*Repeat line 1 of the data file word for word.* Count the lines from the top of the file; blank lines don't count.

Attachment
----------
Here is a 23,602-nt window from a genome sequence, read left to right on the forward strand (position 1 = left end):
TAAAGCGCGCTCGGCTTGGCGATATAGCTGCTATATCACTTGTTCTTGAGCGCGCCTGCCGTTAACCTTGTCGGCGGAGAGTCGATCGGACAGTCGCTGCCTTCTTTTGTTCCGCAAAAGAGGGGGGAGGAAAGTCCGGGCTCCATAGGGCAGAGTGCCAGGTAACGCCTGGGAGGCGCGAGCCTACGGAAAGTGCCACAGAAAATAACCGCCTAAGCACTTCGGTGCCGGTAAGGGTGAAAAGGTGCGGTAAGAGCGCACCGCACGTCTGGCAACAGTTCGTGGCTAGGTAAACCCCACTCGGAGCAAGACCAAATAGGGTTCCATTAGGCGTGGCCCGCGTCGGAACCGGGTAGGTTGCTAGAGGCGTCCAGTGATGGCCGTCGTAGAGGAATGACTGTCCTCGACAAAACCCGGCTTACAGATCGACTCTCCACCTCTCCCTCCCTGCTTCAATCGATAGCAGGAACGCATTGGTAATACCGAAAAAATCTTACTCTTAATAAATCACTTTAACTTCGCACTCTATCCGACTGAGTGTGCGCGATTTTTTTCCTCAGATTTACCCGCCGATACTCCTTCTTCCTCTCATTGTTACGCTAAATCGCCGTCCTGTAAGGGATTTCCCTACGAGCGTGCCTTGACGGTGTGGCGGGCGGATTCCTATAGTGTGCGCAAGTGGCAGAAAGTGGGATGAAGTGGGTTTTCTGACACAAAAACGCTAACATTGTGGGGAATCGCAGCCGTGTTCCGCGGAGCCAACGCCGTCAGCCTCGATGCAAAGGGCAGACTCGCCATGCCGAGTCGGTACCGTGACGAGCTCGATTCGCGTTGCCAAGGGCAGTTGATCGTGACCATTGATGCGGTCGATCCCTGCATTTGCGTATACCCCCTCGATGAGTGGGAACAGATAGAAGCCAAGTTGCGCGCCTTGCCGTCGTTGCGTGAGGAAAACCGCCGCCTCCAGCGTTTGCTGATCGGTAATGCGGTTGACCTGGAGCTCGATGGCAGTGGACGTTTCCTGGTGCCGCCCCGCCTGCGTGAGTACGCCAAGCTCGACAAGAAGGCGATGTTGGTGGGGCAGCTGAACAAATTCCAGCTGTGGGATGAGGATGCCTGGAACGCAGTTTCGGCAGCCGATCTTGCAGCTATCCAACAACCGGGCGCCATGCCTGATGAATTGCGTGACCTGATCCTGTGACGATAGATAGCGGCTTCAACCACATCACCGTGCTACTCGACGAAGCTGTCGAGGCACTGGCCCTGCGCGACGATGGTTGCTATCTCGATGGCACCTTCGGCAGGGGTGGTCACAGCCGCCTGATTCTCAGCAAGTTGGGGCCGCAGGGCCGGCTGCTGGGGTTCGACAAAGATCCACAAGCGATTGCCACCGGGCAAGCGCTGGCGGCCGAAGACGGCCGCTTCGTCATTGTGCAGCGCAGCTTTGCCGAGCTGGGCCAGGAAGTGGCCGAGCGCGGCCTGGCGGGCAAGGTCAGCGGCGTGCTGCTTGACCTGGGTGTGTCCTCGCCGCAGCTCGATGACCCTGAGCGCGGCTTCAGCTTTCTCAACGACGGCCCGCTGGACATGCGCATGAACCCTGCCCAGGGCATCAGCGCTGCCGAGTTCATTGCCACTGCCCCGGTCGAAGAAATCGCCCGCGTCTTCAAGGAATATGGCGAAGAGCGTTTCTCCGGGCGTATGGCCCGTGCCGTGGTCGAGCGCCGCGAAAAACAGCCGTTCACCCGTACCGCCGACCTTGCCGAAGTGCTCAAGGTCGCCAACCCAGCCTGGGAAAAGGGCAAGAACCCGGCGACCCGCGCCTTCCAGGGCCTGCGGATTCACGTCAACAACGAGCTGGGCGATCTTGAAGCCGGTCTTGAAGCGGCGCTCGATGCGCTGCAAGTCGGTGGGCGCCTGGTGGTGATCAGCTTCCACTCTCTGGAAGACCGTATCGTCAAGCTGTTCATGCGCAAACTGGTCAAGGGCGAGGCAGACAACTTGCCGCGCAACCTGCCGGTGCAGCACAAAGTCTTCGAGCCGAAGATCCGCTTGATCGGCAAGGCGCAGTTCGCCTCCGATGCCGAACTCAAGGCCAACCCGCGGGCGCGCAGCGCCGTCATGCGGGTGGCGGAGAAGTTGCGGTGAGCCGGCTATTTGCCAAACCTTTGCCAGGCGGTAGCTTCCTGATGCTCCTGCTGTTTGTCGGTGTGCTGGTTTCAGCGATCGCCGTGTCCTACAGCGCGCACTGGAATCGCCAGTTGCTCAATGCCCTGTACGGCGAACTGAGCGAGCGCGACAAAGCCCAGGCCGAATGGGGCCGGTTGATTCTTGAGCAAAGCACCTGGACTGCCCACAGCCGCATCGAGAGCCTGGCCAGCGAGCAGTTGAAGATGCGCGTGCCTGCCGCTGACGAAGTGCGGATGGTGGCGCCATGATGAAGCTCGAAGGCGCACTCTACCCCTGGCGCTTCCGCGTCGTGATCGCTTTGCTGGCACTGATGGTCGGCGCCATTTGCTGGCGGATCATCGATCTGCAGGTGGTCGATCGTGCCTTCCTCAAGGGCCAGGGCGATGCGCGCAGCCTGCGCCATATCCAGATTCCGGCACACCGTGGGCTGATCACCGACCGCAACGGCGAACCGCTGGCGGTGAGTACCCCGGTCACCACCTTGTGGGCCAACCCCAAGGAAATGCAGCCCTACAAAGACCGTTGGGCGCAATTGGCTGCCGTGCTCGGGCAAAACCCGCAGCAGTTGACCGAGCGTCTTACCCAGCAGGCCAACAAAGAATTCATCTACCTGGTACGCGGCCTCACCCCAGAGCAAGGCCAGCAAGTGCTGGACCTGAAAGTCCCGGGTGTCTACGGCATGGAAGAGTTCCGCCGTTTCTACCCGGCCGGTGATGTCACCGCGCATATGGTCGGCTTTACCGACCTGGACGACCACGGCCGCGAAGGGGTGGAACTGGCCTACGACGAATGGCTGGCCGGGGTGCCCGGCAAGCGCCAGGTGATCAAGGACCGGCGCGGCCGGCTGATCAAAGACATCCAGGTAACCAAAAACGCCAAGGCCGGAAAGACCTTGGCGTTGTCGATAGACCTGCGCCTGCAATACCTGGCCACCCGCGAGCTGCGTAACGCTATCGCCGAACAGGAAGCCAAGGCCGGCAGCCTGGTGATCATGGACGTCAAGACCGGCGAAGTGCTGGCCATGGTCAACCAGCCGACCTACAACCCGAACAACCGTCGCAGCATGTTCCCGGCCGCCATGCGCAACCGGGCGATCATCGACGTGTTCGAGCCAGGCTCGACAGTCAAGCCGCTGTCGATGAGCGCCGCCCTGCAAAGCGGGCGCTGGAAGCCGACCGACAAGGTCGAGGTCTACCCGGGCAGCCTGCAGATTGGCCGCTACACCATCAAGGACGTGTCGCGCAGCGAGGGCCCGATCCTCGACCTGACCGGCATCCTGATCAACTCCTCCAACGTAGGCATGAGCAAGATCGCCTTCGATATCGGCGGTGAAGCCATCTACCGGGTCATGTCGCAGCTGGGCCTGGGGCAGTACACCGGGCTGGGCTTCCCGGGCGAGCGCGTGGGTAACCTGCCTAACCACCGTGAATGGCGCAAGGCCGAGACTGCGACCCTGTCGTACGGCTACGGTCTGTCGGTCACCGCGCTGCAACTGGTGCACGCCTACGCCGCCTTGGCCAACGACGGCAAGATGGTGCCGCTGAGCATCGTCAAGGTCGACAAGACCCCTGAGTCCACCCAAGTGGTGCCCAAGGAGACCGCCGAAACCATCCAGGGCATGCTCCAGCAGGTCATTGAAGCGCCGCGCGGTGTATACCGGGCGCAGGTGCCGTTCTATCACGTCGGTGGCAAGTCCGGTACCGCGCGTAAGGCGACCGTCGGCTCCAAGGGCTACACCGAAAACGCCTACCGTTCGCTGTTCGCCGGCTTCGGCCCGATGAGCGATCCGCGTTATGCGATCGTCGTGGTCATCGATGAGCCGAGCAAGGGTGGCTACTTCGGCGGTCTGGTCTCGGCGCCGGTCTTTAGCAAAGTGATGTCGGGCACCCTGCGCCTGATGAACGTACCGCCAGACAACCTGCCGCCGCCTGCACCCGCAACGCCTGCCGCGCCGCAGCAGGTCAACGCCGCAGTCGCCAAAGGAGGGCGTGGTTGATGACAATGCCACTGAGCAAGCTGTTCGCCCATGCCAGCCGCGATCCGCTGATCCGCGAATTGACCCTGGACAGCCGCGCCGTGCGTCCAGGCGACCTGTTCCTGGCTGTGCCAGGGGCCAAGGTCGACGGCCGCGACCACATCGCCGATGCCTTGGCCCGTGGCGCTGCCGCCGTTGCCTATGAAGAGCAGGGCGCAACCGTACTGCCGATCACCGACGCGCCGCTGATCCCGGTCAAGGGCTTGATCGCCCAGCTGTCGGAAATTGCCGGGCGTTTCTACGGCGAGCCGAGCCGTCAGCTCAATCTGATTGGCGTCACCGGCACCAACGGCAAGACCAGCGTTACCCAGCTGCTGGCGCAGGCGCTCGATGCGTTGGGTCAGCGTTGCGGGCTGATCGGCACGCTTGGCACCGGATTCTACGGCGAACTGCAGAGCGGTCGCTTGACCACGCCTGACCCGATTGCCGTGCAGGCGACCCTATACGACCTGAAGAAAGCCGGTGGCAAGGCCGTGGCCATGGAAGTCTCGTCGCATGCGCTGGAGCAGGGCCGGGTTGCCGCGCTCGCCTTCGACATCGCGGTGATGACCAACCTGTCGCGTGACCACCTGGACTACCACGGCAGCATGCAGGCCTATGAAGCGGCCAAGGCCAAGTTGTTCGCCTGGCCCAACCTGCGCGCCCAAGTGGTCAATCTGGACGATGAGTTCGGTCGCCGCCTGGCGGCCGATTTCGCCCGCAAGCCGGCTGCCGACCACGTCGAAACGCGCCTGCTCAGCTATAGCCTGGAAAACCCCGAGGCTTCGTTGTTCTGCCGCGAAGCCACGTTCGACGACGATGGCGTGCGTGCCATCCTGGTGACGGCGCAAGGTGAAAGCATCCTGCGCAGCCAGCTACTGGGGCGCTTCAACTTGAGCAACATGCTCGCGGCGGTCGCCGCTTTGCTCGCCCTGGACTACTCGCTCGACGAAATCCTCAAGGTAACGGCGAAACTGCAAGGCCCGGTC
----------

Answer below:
Here is a 23,602-nt window from a genome sequence, read left to right on the forward strand (position 1 = left end):